The life and ministry of James Reeb was energized by a religious understanding that was radically this-worldly in its perspective. Reeb’s theology began with a vision of this world as our home, and he saw the Divine at work always within the world: God was at work within the hearts and minds of individual men and women; God was at work constantly creating, sustaining, and redeeming a world which is essentially good, in spite of the profound evils that exist, and which need to be overcome. In Reeb’s vision, all of the world could be transformed into sacred space; all the world was his church; all the world could become the theater for holiness and wholeness.
James Reeb was not opposed to the concept of the institutional church, but he could become awfully impatient with it. He took the church at its word; he knew how important the work the church had before it truly was. But he could not tolerate the self-satisfied idea that the church existed as an end in itself, as a lofty and isolated institution, detached from the pain and need of the modern world. As Reeb’s friend Ronald Engle has put it: “[He] could not believe that the church was justified in devoting its resources to bigger buildings and programs when the earth was groaning outside its doors, laboring to bring forth a more just social order.”
In nourishing his hunger for a new heaven and a new earth, James Reeb looked time and again toward the pages of ancient scripture for sustenance. To Reeb, the Bible was neither the immutable, literal Word of God, nor was it just an arcane, irrelevant ancient text. It was, rather, the record of God’s saving acts in history—a prophetic record of a people’s struggle to do justly, love mercy, and keep faith with their God. Reeb saw the biblical narrative as a call for an openly public, and not exclusively private faith. The great lessons of the Bible, Reeb pointed out, do not take place in temples or churches, but in the world: in Promised Land and in desert; on top of Sinai; by the Sea of Galilee; in royal palace and in lowly manger; on battlefields and in the marketplace. Moreover, God’s saving power takes place through history: in the midst of public conflict, struggle, suffering, and service. The Word of God is made alive in the repentance, sacrifice, and witness of men and women of faith.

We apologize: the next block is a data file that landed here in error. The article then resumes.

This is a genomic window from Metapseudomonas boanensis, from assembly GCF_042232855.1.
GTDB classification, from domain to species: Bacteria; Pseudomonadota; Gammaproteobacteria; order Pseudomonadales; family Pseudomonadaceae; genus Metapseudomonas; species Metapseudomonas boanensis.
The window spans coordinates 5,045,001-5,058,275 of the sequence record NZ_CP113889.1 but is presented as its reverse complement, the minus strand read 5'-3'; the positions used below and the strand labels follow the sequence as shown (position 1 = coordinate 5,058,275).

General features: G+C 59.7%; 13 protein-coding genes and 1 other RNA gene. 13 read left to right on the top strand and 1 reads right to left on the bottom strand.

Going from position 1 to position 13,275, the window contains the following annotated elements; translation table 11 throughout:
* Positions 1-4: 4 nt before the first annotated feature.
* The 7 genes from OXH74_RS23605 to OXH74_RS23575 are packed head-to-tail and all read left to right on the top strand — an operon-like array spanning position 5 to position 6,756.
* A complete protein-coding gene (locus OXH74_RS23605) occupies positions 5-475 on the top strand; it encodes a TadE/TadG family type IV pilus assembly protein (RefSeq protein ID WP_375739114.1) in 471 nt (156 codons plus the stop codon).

This was James Reeb’s vision of the mission of the Church Universal: to witness to the prophetic events now taking place in this world, in our own time, in our own present day. This was the call he had answered in entering the ministry, and which had led him to seek a free and open church which met the cause of human need, and refused to cage in the Spirit.
The prophetic call of his time, Reeb believed, was the call toward human freedom, seen most clearly in the struggle for full civil rights for all people. The call of freedom resounded in his soul. That voice of prophecy resounds in our own time, just as clearly.
We can hear that voice speak unto us, as it did to the prophet Isaiah: “Whom shall I send to comfort my people?”
And we can each respond, as James Reeb responded: “Here I am. Send me.”
We each have deep inside of us a calling that is ours to answer. We each have a greater dream of life that we can help make true.